Avoiding Yoga Backbends? Here Are 6 Ways to Overcome Your Hesitation – Yoga Journal

I have a confession. I often avoid backbends. As a student of yoga, I shy away from them in my practice. As a teacher of yoga, I tend to leave them out of my class plans. This aversion never quite made sense because I am fairly flexible and have enough strength to perform even some of the most challenging backbending poses. So what, exactly, holds me back (pun intended)?

I decided to take another look at my backbending practice to understand what I was resisting. For a full month, I practiced daily backbends—taking an especially deep dive into Urdhva Dhanurasana (Wheel Pose). I wanted to understand why I—and, by extension, many of us—might avoid this essential part of any yoga practice. I discovered six possible reasons for backbend avoidance:

6 reasons you might be avoiding backbends

1. You have tight hips and shoulders

Difficulty in backbends doesn’t necessarily stem from having an inflexible back. Tight hips and shoulder joints can limit the range of motion necessary to access certain backbends such as Setu Bandha Sarvangasana (Bridge Pose) or Urdhva Dhanurasana (Wheel Pose). If the range of motion isn’t sufficient in the four “corners” of your body—your shoulders and hips—your lower back will take the brunt of the extension, causing discomfort. Consider working on gentle shoulder and hip opening before trying to access deeper backbends that feel challenging to you.

2. Your leg muscles may be weak

Your legs play an important role in creating and sustaining backbends like Wheel Pose. Lifting your body into Urdhva Dhanurasana without adequate leg strength puts an incredible burden on your arms. Strong legs are also important in raising the pelvis into Bridge Pose. To ground the tops of your feet in poses such as Bhujangasana (Cobra Pose) or Urdhva Mukha Svanasana (Upward-Facing Dog Pose) you must employ the big muscles close to your hip joints. Building leg strength sets the foundation for success in challenging backbending poses.

3. You’re trying to backbend when you’re already tired

It makes sense that backbends are generally sequenced at the end of a yoga class. When your body is warmed up, your back tends to move more freely. However, at the end of class, you may be sweaty and tired and just not have the strength to press into a backbend.

If you are a yoga teacher, consider sequencing the practice to include backbending variations in the middle of class, rather than at a point when students are exhausted. If you are a yoga student, allow yourself to rest before you press into a backbend or opt for a pose that targets your back in a gentler way.

4. You move too quickly into counter poses

In some yoga classes, backbends are immediately followed by forward bends. We’re taught that every pose should be followed by a counter pose, but in this case such sequencing can strain the intervertebral discs. In a backbend, the compression from the vertebrae causes the intervertebral discs to be pushed forward. Moving too abruptly from a backbend into a forward bend then forces the discs backward, which can cause strain. Instead, consider a side stretch or a gentle twist before counter-posing with the forward bend.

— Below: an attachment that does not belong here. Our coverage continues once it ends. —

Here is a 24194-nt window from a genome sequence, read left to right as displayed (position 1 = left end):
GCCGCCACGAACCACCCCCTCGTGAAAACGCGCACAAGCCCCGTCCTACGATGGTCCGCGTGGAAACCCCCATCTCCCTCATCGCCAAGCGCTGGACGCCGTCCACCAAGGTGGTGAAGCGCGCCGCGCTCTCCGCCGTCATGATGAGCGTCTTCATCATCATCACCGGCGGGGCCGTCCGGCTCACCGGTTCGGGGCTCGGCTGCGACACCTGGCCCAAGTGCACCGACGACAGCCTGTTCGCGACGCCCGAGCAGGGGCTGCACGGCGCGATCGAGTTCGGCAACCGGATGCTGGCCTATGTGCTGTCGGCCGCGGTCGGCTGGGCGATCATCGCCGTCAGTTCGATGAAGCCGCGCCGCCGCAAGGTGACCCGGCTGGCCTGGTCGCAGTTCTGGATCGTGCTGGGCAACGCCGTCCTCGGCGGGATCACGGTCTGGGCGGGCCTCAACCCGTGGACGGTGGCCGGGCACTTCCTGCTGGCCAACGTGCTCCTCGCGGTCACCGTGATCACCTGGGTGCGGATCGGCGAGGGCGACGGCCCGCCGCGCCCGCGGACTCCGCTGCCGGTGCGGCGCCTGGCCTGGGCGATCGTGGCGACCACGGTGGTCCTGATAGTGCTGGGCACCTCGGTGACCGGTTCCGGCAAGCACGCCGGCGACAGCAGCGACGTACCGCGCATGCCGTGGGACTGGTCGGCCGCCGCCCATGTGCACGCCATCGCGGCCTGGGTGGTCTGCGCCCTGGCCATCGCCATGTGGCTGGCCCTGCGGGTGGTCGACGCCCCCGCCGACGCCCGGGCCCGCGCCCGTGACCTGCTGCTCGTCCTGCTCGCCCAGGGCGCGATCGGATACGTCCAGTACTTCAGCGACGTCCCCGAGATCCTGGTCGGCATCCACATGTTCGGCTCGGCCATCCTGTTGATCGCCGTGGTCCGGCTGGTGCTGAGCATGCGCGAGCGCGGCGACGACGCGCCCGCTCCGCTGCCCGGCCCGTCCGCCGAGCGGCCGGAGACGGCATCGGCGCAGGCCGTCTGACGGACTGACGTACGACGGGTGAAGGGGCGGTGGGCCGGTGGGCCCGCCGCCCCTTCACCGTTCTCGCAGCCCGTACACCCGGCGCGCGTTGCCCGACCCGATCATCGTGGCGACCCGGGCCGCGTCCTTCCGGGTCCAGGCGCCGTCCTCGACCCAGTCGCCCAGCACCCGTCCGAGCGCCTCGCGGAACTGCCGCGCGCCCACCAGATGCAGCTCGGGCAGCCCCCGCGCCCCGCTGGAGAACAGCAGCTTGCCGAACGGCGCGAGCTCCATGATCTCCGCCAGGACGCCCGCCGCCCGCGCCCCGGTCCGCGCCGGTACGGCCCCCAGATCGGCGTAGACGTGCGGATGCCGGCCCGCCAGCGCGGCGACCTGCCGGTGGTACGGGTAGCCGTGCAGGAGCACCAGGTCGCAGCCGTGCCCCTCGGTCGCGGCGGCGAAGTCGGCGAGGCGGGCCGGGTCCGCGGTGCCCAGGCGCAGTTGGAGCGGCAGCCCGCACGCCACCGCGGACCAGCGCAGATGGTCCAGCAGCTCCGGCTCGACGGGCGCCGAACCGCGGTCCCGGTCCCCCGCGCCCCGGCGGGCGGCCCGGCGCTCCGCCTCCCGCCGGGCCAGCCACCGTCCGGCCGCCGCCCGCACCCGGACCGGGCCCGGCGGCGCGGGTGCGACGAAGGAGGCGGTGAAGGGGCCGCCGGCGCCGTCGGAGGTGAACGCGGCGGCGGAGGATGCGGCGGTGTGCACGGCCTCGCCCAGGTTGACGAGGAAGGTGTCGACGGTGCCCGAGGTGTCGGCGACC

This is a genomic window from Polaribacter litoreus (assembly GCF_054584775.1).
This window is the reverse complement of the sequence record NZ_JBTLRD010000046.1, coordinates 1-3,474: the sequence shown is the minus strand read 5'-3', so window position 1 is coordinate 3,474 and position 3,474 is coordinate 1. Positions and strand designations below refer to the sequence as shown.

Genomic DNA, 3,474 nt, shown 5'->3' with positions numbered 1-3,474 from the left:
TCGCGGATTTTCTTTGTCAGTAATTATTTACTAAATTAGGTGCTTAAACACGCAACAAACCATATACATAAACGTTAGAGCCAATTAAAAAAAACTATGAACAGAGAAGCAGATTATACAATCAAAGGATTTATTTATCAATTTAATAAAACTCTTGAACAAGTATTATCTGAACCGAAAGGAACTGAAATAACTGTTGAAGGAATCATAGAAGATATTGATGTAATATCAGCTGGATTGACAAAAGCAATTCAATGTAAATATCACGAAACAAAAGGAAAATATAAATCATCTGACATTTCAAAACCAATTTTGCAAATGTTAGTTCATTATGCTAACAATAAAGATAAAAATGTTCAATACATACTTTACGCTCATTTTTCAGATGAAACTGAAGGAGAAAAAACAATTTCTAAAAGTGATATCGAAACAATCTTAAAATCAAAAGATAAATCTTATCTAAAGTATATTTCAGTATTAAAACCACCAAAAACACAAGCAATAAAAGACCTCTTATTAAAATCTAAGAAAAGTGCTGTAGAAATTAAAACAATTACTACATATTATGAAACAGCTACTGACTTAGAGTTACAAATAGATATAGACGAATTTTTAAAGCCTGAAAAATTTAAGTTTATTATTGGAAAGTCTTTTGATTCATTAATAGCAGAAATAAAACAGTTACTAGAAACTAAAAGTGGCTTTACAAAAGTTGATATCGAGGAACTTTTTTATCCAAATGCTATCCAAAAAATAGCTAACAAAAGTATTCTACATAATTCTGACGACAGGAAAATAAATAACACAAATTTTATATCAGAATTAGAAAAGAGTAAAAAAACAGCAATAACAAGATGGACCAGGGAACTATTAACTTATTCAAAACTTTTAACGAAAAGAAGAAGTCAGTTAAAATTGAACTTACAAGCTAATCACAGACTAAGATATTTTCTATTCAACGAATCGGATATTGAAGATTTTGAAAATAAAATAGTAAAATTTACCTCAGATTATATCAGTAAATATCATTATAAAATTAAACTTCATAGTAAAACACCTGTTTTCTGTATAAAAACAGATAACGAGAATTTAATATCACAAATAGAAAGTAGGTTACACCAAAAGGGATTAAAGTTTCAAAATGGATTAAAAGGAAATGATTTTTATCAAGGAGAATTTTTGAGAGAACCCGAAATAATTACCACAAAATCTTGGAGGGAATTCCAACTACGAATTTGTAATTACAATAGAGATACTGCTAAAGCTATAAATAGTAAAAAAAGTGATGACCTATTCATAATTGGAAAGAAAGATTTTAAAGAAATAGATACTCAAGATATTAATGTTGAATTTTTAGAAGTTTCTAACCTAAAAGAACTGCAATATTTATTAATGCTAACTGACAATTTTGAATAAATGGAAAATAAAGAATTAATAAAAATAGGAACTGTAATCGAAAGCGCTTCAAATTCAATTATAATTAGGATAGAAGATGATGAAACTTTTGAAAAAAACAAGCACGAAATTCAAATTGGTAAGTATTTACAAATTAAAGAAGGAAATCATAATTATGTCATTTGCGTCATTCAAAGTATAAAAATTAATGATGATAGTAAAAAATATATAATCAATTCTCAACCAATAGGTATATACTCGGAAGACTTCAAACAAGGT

5. They introduce an element of fear

Unlike our grade-school teachers, most of us don’t have eyes in the back of our heads. Backbends can be intimidating when we can’t see the space behind us or the ground below us in relation to where we are suspended in space. Additionally, some backbends—including Wheel, Bridge, and Camel—require us to reach our head back and down. Inverting in this way can make us feel off balance and introduce an element of fear.  Practicing these poses with props and a spotter can help bring more confidence into your backbending practice.

6. We have a one-dimensional view of backbends

Consider the fact that not all backbends are accessed the same way. So if you avoid backbends because you don’t feel confident arching back into an inversion where your heart is above your head, consider Natarajasana (Dancer). It creates the same shape in the back of your body, but allows you to remain upright. Practice Sphinx, Upward-Facing Dog, or Bow, which begin with you lying on your abdomen, yet have the same shape as Wheel.

Some back bending poses to try

When you’re ready to add some backbends into your yoga practice, you have plenty of options to choose from. Begin with some gentle back extensions and work your way up to more intense asanas. Here are a few to consider.

Bitilasana (Cow Pose)
Bhujangasana (Cobra Pose)
Sphinx Pose
Salabhasana (Locust Pose)
Uttana Shishosana (Puppy Pose)
Urdhva Mukha Svanasana (Upward-Facing Dog Pose)
Bandha Sarvangasana (Bridge Pose)
Ustrasana (Camel Pose)
Camatkarasana (Wild Thing)
Natarajasana (Dancer)
Dhanurasana (Bow Pose)
Eka Pada Rajakapotasana II (One-Legged King Pigeon Pose II)
Urdhva Dhanurasana (Wheel Pose)
Kapotasana (King Pigeon)

Ingrid Yang is an internal medicine physician, yoga therapist, and author of Adaptive Yoga and Hatha Yoga Asanas. Dr. Yang has been teaching yoga for more than 20 years and leads trainings and retreats all over the world, with a special focus on kinesthetic physiology and healing through breathwork, meditation and mind-body connection. Find out more at www.ingridyang.com or on Instagram. Read more about her here.

This content was originally published here.

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